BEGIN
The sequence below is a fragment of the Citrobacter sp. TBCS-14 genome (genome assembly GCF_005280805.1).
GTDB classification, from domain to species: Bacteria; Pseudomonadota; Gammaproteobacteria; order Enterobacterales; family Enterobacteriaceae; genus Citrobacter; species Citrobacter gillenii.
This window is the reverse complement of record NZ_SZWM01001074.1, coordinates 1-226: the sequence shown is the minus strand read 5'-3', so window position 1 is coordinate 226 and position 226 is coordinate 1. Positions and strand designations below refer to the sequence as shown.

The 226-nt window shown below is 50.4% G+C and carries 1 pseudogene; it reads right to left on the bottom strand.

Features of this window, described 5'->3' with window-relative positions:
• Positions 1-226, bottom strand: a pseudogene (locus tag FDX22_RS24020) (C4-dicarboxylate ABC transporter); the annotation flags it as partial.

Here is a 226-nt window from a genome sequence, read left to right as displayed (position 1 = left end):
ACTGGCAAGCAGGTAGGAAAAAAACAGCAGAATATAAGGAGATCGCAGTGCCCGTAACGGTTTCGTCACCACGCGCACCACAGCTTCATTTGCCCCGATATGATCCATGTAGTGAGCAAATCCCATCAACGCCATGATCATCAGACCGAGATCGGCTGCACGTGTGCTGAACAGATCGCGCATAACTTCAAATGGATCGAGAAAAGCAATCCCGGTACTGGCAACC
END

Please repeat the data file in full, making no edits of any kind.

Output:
The sequence below is a fragment of the Citrobacter sp. TBCS-14 genome (genome assembly GCF_005280805.1).
GTDB classification, from domain to species: Bacteria; Pseudomonadota; Gammaproteobacteria; order Enterobacterales; family Enterobacteriaceae; genus Citrobacter; species Citrobacter gillenii.
This window is the reverse complement of record NZ_SZWM01001074.1, coordinates 1-226: the sequence shown is the minus strand read 5'-3', so window position 1 is coordinate 226 and position 226 is coordinate 1. Positions and strand designations below refer to the sequence as shown.

The 226-nt window shown below is 50.4% G+C and carries 1 pseudogene; it reads right to left on the bottom strand.

Features of this window, described 5'->3' with window-relative positions:
• Positions 1-226, bottom strand: a pseudogene (locus tag FDX22_RS24020) (C4-dicarboxylate ABC transporter); the annotation flags it as partial.

Here is a 226-nt window from a genome sequence, read left to right as displayed (position 1 = left end):
ACTGGCAAGCAGGTAGGAAAAAAACAGCAGAATATAAGGAGATCGCAGTGCCCGTAACGGTTTCGTCACCACGCGCACCACAGCTTCATTTGCCCCGATATGATCCATGTAGTGAGCAAATCCCATCAACGCCATGATCATCAGACCGAGATCGGCTGCACGTGTGCTGAACAGATCGCGCATAACTTCAAATGGATCGAGAAAAGCAATCCCGGTACTGGCAACC